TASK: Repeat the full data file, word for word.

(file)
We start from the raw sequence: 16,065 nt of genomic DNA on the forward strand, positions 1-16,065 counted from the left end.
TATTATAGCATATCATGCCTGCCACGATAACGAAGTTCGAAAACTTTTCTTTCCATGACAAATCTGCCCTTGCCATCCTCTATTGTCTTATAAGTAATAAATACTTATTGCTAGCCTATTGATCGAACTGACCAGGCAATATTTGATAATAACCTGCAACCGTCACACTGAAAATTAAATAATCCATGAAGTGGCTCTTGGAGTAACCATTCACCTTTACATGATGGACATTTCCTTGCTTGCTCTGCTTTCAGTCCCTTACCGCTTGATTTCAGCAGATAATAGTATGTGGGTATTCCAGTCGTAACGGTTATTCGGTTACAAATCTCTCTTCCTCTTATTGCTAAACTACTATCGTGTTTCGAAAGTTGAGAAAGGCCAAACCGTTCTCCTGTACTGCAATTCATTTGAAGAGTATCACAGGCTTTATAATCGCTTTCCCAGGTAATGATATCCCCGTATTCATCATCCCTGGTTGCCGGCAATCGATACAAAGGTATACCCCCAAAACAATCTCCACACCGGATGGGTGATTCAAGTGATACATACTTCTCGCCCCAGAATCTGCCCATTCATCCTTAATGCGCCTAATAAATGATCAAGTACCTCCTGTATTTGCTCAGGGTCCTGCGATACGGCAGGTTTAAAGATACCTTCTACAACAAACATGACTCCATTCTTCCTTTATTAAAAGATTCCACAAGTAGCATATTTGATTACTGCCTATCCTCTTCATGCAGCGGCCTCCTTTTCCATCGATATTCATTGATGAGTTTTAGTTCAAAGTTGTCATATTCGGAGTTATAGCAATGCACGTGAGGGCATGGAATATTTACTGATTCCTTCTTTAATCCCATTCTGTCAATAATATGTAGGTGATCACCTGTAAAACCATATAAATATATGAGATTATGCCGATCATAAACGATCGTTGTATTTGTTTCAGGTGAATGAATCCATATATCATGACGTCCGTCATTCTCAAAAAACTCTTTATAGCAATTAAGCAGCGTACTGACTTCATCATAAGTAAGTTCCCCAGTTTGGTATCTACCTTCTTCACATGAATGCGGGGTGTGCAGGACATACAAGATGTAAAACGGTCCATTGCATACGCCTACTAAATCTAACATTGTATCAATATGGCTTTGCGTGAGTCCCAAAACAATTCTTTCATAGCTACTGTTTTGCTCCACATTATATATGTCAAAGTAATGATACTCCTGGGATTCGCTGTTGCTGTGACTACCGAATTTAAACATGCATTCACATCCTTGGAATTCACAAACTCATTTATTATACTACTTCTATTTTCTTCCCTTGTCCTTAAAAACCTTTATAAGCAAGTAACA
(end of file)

We start from the raw sequence: 16,065 nt of genomic DNA on the forward strand, positions 1-16,065 counted from the left end.
TATTATAGCATATCATGCCTGCCACGATAACGAAGTTCGAAAACTTTTCTTTCCATGACAAATCTGCCCTTGCCATCCTCTATTGTCTTATAAGTAATAAATACTTATTGCTAGCCTATTGATCGAACTGACCAGGCAATATTTGATAATAACCTGCAACCGTCACACTGAAAATTAAATAATCCATGAAGTGGCTCTTGGAGTAACCATTCACCTTTACATGATGGACATTTCCTTGCTTGCTCTGCTTTCAGTCCCTTACCGCTTGATTTCAGCAGATAATAGTATGTGGGTATTCCAGTCGTAACGGTTATTCGGTTACAAATCTCTCTTCCTCTTATTGCTAAACTACTATCGTGTTTCGAAAGTTGAGAAAGGCCAAACCGTTCTCCTGTACTGCAATTCATTTGAAGAGTATCACAGGCTTTATAATCGCTTTCCCAGGTAATGATATCCCCGTATTCATCATCCCTGGTTGCCGGCAATCGATACAAAGGTATACCCCCAAAACAATCTCCACACCGGATGGGTGATTCAAGTGATACATACTTCTCGCCCCAGAATCTGCCCATTCATCCTTAATGCGCCTAATAAATGATCAAGTACCTCCTGTATTTGCTCAGGGTCCTGCGATACGGCAGGTTTAAAGATACCTTCTACAACAAACATGACTCCATTCTTCCTTTATTAAAAGATTCCACAAGTAGCATATTTGATTACTGCCTATCCTCTTCATGCAGCGGCCTCCTTTTCCATCGATATTCATTGATGAGTTTTAGTTCAAAGTTGTCATATTCGGAGTTATAGCAATGCACGTGAGGGCATGGAATATTTACTGATTCCTTCTTTAATCCCATTCTGTCAATAATATGTAGGTGATCACCTGTAAAACCATATAAATATATGAGATTATGCCGATCATAAACGATCGTTGTATTTGTTTCAGGTGAATGAATCCATATATCATGACGTCCGTCATTCTCAAAAAACTCTTTATAGCAATTAAGCAGCGTACTGACTTCATCATAAGTAAGTTCCCCAGTTTGGTATCTACCTTCTTCACATGAATGCGGGGTGTGCAGGACATACAAGATGTAAAACGGTCCATTGCATACGCCTACTAAATCTAACATTGTATCAATATGGCTTTGCGTGAGTCCCAAAACAATTCTTTCATAGCTACTGTTTTGCTCCACATTATATATGTCAAAGTAATGATACTCCTGGGATTCGCTGTTGCTGTGACTACCGAATTTAAACATGCATTCACATCCTTGGAATTCACAAACTCATTTATTATACTACTTCTATTTTCTTCCCTTGTCCTTAAAAACCTTTATAAGCAAGTAACA